From these statements we can further our construction of a Calvinist response to disabilities. The primary response to a person probing a disability, or any other apparently evil occurrence, would be, “mind your own business.” This response would be suitable for a theological inquiry as well as an inquiry from one person to another. It is up to God, not humans, to know about such things. Satan may have sent a disability to create trouble. If so, one should trust God, for such things occur only because God has allowed them. A disability may also have occurred because God is testing or strengthening one’s faith. In either case, God will reward faithfulness, although probably not in this life.

Calvin reinforces that these matters are beyond the realm of human knowledge in his comments about the church. No one can determine whether another is among the elect, for that knowledge is God’s secret. Nor is one to attempt to find any signs which could suggest a distinction.33 Although Calvin allows that some signs might exist, they are never absolute. The exact meaning is open to human interpretation, which is clouded. Consequently, Calvin finds a degree of toleration necessary in human life.34 Calvin also notes a human tendency to rash judgment, which needs to be restrained.35

Calvin’s teaching on this point is much like Augustine’s: one cannot tell from what source a particular instance of evil occurs, so not probing is best. No one should draw a conclusion about such events (for example, that they might be retributive). Therefore, no one ought to discriminate because of disabilities, or any other outward distinctions.

If God sends disabilities, whether directly or by allowing Satan to inflict them, should one seek medical relief? Calvin writes that God is the source of cures, and is the only one who can rescue those who seem doomed.36 Therefore, it is not surprising to read that seeking medical cures for disease is not only pointless, but an example of humans trying to attain their own desires.37 However, as we may expect by now, Calvin also finds another aspect. God has “provided means and helps to preserve it [life].” Calvin admonishes us that “if he [God] makes remedies available, not to neglect them.”38 Although Calvin’s attitude seems contradictory, one must read it in the context of the larger argument of the passages, which is that providence does not excuse wicked action. Calvin’s point is that humans obey God by striving toward the goal of salvation, not by inventing means of their own. We will return to this question later, for it provides insight on Calvin’s goals.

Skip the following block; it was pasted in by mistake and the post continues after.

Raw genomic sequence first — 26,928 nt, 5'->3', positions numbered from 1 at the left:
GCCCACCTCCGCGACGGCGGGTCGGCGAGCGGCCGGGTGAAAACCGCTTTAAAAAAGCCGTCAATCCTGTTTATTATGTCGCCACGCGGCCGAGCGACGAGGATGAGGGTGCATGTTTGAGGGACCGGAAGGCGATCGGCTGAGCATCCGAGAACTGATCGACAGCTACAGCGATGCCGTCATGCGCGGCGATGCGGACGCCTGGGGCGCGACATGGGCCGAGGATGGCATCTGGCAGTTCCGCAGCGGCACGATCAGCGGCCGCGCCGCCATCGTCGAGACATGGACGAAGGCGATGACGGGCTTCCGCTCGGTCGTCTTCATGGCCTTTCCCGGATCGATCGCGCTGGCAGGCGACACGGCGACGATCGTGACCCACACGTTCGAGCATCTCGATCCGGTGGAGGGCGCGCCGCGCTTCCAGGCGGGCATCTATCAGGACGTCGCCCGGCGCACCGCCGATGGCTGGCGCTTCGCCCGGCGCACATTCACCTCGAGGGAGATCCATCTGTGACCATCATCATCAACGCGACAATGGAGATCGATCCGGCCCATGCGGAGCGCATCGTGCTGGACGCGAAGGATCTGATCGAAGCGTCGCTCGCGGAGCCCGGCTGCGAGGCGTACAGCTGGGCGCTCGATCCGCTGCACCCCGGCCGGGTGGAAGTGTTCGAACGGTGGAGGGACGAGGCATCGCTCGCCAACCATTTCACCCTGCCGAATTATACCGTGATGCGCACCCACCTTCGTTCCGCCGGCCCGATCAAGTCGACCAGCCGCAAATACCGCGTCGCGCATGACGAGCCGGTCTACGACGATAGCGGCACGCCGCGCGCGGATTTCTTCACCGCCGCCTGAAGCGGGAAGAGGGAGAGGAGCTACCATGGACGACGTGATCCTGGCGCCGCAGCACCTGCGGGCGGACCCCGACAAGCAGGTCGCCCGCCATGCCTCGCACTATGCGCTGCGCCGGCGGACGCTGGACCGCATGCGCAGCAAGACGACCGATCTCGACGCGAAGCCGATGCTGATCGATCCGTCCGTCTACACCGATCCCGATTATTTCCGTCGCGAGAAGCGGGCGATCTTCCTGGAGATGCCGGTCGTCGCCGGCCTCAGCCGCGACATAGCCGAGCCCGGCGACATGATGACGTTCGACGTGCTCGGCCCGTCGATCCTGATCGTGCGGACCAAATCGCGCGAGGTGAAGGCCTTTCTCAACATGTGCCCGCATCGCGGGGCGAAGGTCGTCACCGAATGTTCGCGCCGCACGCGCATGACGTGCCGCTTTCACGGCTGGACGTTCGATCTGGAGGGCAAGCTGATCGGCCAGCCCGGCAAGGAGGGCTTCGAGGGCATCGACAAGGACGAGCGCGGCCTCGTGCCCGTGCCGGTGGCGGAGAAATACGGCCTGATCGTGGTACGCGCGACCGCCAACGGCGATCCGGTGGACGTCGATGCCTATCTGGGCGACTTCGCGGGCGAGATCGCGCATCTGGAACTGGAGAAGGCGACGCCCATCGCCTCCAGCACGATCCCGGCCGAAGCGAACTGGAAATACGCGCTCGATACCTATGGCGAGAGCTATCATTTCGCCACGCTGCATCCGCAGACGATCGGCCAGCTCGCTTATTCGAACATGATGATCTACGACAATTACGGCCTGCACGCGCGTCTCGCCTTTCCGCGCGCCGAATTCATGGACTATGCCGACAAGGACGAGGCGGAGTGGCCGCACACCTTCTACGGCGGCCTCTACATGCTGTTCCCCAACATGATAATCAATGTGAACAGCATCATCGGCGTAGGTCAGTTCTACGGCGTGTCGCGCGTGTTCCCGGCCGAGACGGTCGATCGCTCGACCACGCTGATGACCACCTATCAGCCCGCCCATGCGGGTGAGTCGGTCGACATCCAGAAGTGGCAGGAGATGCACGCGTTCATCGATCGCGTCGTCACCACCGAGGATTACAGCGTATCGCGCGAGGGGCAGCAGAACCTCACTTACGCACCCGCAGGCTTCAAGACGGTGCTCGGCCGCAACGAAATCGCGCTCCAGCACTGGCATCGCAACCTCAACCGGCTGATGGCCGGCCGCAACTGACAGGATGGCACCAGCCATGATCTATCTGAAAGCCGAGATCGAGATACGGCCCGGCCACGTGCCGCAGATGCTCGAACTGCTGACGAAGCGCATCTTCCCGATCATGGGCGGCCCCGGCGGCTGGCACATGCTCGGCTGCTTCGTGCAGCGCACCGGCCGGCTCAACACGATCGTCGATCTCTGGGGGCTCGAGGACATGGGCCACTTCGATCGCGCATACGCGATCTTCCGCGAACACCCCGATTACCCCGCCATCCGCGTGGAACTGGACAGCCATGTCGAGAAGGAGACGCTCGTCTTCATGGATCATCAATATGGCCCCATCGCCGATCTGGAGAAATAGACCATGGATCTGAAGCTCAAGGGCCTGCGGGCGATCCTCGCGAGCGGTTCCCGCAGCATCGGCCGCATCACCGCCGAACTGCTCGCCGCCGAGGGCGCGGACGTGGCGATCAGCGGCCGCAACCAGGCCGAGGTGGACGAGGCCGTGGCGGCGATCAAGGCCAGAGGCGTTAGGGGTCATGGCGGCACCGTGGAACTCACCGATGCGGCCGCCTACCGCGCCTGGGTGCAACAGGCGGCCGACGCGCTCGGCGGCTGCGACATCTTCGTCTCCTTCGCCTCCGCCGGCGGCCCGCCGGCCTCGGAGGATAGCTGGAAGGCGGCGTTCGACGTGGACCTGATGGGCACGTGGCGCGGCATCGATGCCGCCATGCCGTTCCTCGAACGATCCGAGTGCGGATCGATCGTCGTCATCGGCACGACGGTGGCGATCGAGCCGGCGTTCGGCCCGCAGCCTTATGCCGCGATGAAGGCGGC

We may also note that we can call no body healthy. All carry the “cause and matter of disease,” even when “pain does not yet rage.”39 Calvin’s use of “not yet” is significant. No body is ultimately exempt from pain. It seems that Calvin would approve of modern statements that all humans are disabled, but that not all disabilities are equally noticeable.

The human response to suffering should be to turn in prayer to God, “whose hand can best impress patience and peaceful moderation of mind upon us.” The one who learns that nothing happens outside God’s will does not grow angry and impatient. Furthermore, one also learns that whatever God decrees is “just and expedient.” Citing Ephesians 6.11-12, Calvin also reminds humans that what happens on earth is not the ultimate struggle. We are engaged in a spiritual war with the devil.40

A line of thought often overlooked in discussions of Calvin’s approach to evil is that humans should conceive of God as loving. Tests, trials, and even the allowance of evil show God’s concern, and God’s desire that humans not succumb to Satan.41 God also shows God’s care and concern in that God does have something to offer the person who suffers. Calvin tells us that one may take comfort in adversity from the knowledge that adversity comes only from God’s command. Although the world is full of uncertainty, it is under control. God does not forget the one who suffers.42 God protects the believer, and will, one day, vindicate the innocent. In the future life, the innocent will prosper, and the wicked who presently prosper will suffer. This knowledge “soothes and mitigates” present pain.43